The issue of a quorum has become so pressing that Veterans Affairs Minister, Ngarikutuke Tjiriange, proposed a motion towards the end of last month to have the constitution amended, for only the third time since 1990, so that 37 voting MPs only have to be present when a vote is being conducted or important decisions taken. This would allow for fewer MPs being present when debates are taking place. No doubt the executive, in the form of cabinet, feels that the National Assembly is taking up valuable time which they could be devoting to their ministerial jobs or even other more interesting and lucrative activities. As for the backbenchers, the loss of the quorum stipulation will mean that they have much more free time on their hands as they do not have constituents to which they are responsible. There has been no indication that their salaries will be dropped in tandem with their increasing absenteeism.
And adding to the accountability woes of the National Assembly is the fact that the register of MPs’ interests and assets has never been published, despite a requirement that it is supposed to appear every year. According to a source at the National Assembly a members’ assets register, containing details of two thirds of MPs, has been finalised and is only waiting for publication, but when this would happen could not be said.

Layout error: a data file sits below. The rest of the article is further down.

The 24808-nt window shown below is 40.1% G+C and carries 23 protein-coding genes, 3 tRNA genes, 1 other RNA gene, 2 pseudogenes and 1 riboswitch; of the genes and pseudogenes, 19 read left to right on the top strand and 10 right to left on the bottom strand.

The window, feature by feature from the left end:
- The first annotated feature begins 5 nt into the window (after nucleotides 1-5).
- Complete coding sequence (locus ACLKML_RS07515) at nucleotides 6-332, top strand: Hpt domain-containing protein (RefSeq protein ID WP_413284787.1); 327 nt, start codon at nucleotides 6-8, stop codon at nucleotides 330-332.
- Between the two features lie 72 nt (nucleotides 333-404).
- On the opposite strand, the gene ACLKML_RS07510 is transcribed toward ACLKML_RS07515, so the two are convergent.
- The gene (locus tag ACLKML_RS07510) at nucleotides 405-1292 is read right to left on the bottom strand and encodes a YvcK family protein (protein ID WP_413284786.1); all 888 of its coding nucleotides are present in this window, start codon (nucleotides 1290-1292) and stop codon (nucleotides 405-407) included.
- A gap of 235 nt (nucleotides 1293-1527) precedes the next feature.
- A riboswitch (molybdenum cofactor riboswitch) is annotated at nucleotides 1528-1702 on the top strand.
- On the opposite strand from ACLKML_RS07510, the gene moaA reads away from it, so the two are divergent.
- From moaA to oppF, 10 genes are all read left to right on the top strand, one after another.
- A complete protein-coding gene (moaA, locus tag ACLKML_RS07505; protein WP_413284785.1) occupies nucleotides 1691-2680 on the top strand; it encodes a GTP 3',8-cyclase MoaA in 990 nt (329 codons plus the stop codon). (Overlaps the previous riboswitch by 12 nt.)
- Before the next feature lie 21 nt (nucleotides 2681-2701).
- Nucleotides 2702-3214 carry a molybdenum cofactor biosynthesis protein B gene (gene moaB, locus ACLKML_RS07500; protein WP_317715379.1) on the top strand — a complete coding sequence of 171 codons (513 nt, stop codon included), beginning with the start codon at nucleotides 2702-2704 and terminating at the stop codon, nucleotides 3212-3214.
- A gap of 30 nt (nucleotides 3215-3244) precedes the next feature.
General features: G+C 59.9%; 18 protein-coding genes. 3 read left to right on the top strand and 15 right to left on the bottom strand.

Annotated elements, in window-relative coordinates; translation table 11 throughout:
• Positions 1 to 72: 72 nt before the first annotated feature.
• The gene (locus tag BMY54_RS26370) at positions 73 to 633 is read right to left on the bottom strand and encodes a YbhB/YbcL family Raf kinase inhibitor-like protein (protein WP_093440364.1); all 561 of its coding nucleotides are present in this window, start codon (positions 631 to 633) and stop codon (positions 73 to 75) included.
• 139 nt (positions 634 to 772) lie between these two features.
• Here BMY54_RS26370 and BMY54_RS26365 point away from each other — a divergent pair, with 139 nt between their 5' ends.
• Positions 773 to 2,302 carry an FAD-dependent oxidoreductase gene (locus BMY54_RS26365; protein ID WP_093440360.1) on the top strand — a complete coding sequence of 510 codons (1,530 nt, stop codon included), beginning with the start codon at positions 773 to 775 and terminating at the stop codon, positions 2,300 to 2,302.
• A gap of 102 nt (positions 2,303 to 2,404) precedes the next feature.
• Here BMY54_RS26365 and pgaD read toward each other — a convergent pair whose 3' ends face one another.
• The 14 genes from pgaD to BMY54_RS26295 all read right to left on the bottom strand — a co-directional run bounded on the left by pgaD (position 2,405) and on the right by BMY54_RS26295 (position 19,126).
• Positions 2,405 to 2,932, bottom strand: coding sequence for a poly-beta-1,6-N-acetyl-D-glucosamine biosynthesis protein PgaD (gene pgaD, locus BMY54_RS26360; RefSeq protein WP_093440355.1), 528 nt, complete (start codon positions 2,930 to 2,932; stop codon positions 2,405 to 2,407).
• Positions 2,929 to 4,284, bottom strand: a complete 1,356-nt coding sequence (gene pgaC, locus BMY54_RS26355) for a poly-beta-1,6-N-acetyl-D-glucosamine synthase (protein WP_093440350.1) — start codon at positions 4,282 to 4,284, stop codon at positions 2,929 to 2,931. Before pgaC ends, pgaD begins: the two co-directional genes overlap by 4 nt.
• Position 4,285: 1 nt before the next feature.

A casual comparison of the National Assembly with the National Council, the House of Review, suggests that while the work ethic in the National Assembly has deteriorated considerably since 2005, that of the members and staff of the National Council has remained steady and even been visibly high over the same period.
National Council standing committees have met regularly and produced timely reports and staff have kept the Hansard up to date.
However, the credibility of the Upper House has always been questionable, an issue which was highlighted once again recently when the Communications Bill sailed through the Council unamended after amendments had been proposed following public hearings on the proposed law in early September. For some parliamentary observers the Communications Bill debacle has confirmed the impression that the National Council is little more than a rubber stamp for the Swapo Party dominated National Assembly, and by extension the executive.
With it being highly probable that the Swapo Party will continue its domination of the National Assembly after November’s elections, the lack of change reflected in the recently released Swapo candidates list would tend to indicate that the slump in accountability and productivity at parliament will last for a while yet.